8. Peng C R, Kane J J, Murphy M L, et al. Abnormal mitochondrial oxidative phosphorylation of ischemic myocardium reversed by Ca2-chelation agents. J Molecular Cellular Cardiol 1977;9:897-908

  9. Zylke J. Studying oxygen's life-and-death roles. JAMA 1988;259:960-965

  10. Salonen J T, Nyysonen K. Korpela H, et al, High stored iron levels are associated with excess risk of myocardial infarction in Eastern Finnish men. Circulation 1992;86:803-811

  11. Cranton E M, Frackelton J P. Free radical pathology in age-associated disease: treatment with EDTA chelation, nutrition and anti-oxidants. J Holist Med 1984;6:6-37

  12. Olszewer E. Carter J P. EDTA chelation therapy in chronic degenerative disease. Med Hypoth 1988;27:41-49

  13. Kamarn R L Rudolph C J. McDonagh E W. Walker F M, Effect of EDTA chelation therapy on aortic calcium in rabbits on atherogenic diets: Quantitative and histo-chemical studies J Adv Med 193:)3-2l.

  14. Rudolph C J, McDonagh E W, Barber R K. A nonsurgical approach to obstructive carotid stenosis using EDTA chelation. J Adv Med 1991;4:157-]66.

  15. Olszewer E. Sabbag F C. Carter J P. A pilot double blind study of sodium-magnesium EDTA in peripheral vascular disease. J National Med Assoc 1990;82:173-177.

  16. Olszewer E. Carter J P. EDTA chelation therapy: a retrospective study of 2,870 patients. J Adv Med 1989;2:197-211.

  17. Guldager B. Jelnes R. Jorgensen S J. et al EDTA treatment of intermittent claudication: a double blind, placebo controlled study. J Int Med 1992;231: 261.267.

  18. Guldager B. Jeines R, Jorgensen S J, et al. EDTA versus placebo behandling of claudication intermittens, Ugeakr Laeger 1992;154/23:1618-1621,.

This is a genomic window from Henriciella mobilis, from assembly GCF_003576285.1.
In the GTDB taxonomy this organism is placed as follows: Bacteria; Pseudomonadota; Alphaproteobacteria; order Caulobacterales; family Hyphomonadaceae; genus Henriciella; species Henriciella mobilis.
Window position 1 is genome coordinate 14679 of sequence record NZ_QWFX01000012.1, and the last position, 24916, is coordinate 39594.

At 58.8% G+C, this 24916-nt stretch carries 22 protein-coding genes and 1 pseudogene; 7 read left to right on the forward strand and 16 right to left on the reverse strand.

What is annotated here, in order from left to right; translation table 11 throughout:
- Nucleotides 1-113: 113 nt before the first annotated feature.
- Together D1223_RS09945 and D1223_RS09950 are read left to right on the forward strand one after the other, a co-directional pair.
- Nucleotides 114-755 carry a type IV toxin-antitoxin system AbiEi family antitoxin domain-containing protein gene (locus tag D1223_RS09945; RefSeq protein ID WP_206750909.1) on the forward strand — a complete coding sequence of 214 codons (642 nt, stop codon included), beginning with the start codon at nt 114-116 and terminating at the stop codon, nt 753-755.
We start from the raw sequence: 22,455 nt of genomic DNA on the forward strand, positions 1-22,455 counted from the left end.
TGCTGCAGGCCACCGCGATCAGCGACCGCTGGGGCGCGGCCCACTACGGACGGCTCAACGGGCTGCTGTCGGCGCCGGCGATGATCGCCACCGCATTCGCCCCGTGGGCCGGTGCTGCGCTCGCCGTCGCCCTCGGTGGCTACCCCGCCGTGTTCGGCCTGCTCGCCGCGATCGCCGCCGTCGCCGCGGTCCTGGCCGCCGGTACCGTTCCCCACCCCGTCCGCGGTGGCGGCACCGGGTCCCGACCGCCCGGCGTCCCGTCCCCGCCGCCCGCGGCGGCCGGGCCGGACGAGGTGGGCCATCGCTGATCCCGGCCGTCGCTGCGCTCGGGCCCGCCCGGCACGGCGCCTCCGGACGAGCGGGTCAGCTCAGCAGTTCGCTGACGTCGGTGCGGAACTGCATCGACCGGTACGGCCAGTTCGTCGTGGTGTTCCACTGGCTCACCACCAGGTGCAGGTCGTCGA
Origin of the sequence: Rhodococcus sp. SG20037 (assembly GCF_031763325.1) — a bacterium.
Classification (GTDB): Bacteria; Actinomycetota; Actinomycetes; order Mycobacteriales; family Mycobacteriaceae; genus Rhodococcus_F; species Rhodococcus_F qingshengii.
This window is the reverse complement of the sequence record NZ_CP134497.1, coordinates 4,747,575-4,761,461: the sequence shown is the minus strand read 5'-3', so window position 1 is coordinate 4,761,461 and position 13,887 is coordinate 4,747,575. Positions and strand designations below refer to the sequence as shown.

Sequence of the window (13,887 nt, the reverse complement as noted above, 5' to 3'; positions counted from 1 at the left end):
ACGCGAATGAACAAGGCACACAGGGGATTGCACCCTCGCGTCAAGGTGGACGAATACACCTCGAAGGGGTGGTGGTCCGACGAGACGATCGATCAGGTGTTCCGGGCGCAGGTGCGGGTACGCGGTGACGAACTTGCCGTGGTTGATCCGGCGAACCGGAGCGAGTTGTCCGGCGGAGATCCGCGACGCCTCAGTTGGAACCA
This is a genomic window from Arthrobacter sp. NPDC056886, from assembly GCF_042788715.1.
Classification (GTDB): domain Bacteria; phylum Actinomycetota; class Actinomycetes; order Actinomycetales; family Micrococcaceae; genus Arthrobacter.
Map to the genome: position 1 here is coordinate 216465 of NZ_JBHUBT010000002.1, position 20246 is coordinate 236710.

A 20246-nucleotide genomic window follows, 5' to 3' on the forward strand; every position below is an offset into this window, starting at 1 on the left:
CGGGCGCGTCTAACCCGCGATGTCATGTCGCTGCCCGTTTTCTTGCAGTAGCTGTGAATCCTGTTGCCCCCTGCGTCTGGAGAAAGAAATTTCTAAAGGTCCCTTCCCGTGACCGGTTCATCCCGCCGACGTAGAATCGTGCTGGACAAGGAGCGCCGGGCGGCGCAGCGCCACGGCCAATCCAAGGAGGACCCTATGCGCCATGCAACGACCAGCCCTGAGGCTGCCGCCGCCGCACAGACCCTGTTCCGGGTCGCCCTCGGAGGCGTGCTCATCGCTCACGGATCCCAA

19. Sloth Nielsen J. Guldager B. Mouritzeen C, et al. Arteriographic findings in EDTA chelation therapy on peripheral arteriosclerosis. Am J Surg 1991;162:122-125.

  20. Cranton E. M. Frackeiton, J P. Negative study of EDTA chelation biased, Townsend Letter for Doctors July:604-605.

  21. ancke C, Flytie K. EDTA manipuleret. Ugeskr Laaeger; 1992;154:2213-2215.

  22. Cranton, E M . Protocol of the American College of Advancement in Medicine for the safe and effective administration of EDTA chelation therapy. Cranton E M, ed: In: A textbook on EDTA chelation therapy. J Adv Med 1989;2.269-305.

  23. Casdorph H R. EDTA chelation therapy, efficacy in arteriosclerotic heart disease. J Holist, Med 1981:3:53-59.

  24. Casdorph H R EDTA chelation therapy II: efficacy in brain disorders. J Holist Med 1981:3:101-117.

  25. Caridorph H R, Farr C II. EDTA chelation therapy III: treatment of peripheral arterial occlusion, an alternative to amputation. J Holist Med 1983;5:3-15.

  26. McDonagh E W. Rudolph C J. Cheraskin E. An oculo-cerebro-vasculometric analysis of the improvement in arterial stenosis following EDTA chelation. .J Holist Med 1982;4 21-423.

Published on 02-13-2009
Authors: C. Hancke, MD, and K. Flytlie, MD